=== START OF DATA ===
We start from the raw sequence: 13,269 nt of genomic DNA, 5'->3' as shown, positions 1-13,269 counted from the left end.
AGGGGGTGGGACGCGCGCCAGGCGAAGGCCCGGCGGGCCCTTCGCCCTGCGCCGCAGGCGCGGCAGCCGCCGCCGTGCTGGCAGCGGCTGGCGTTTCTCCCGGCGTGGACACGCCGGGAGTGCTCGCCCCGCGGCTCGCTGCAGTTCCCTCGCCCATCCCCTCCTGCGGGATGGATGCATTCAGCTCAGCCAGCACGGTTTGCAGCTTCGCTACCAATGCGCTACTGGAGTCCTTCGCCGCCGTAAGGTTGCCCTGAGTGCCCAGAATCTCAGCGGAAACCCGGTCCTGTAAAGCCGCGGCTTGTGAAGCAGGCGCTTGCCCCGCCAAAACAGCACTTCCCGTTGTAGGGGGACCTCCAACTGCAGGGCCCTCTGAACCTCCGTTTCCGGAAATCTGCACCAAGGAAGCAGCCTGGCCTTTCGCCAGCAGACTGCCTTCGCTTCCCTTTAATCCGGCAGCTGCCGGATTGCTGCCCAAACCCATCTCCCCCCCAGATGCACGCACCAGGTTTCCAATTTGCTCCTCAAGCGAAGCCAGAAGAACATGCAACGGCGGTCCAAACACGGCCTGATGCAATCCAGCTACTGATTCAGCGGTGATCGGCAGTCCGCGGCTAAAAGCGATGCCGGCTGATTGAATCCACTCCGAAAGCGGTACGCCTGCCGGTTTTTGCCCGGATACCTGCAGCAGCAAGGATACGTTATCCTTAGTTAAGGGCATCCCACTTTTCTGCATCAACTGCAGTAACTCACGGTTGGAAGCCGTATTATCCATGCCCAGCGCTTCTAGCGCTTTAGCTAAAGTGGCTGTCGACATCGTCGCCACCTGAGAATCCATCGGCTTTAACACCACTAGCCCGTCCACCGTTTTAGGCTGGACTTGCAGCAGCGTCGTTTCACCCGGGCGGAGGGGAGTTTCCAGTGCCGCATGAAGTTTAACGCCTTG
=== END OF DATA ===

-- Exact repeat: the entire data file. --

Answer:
We start from the raw sequence: 13,269 nt of genomic DNA, 5'->3' as shown, positions 1-13,269 counted from the left end.
AGGGGGTGGGACGCGCGCCAGGCGAAGGCCCGGCGGGCCCTTCGCCCTGCGCCGCAGGCGCGGCAGCCGCCGCCGTGCTGGCAGCGGCTGGCGTTTCTCCCGGCGTGGACACGCCGGGAGTGCTCGCCCCGCGGCTCGCTGCAGTTCCCTCGCCCATCCCCTCCTGCGGGATGGATGCATTCAGCTCAGCCAGCACGGTTTGCAGCTTCGCTACCAATGCGCTACTGGAGTCCTTCGCCGCCGTAAGGTTGCCCTGAGTGCCCAGAATCTCAGCGGAAACCCGGTCCTGTAAAGCCGCGGCTTGTGAAGCAGGCGCTTGCCCCGCCAAAACAGCACTTCCCGTTGTAGGGGGACCTCCAACTGCAGGGCCCTCTGAACCTCCGTTTCCGGAAATCTGCACCAAGGAAGCAGCCTGGCCTTTCGCCAGCAGACTGCCTTCGCTTCCCTTTAATCCGGCAGCTGCCGGATTGCTGCCCAAACCCATCTCCCCCCCAGATGCACGCACCAGGTTTCCAATTTGCTCCTCAAGCGAAGCCAGAAGAACATGCAACGGCGGTCCAAACACGGCCTGATGCAATCCAGCTACTGATTCAGCGGTGATCGGCAGTCCGCGGCTAAAAGCGATGCCGGCTGATTGAATCCACTCCGAAAGCGGTACGCCTGCCGGTTTTTGCCCGGATACCTGCAGCAGCAAGGATACGTTATCCTTAGTTAAGGGCATCCCACTTTTCTGCATCAACTGCAGTAACTCACGGTTGGAAGCCGTATTATCCATGCCCAGCGCTTCTAGCGCTTTAGCTAAAGTGGCTGTCGACATCGTCGCCACCTGAGAATCCATCGGCTTTAACACCACTAGCCCGTCCACCGTTTTAGGCTGGACTTGCAGCAGCGTCGTTTCACCCGGGCGGAGGGGAGTTTCCAGTGCCGCATGAAGTTTAACGCCTTG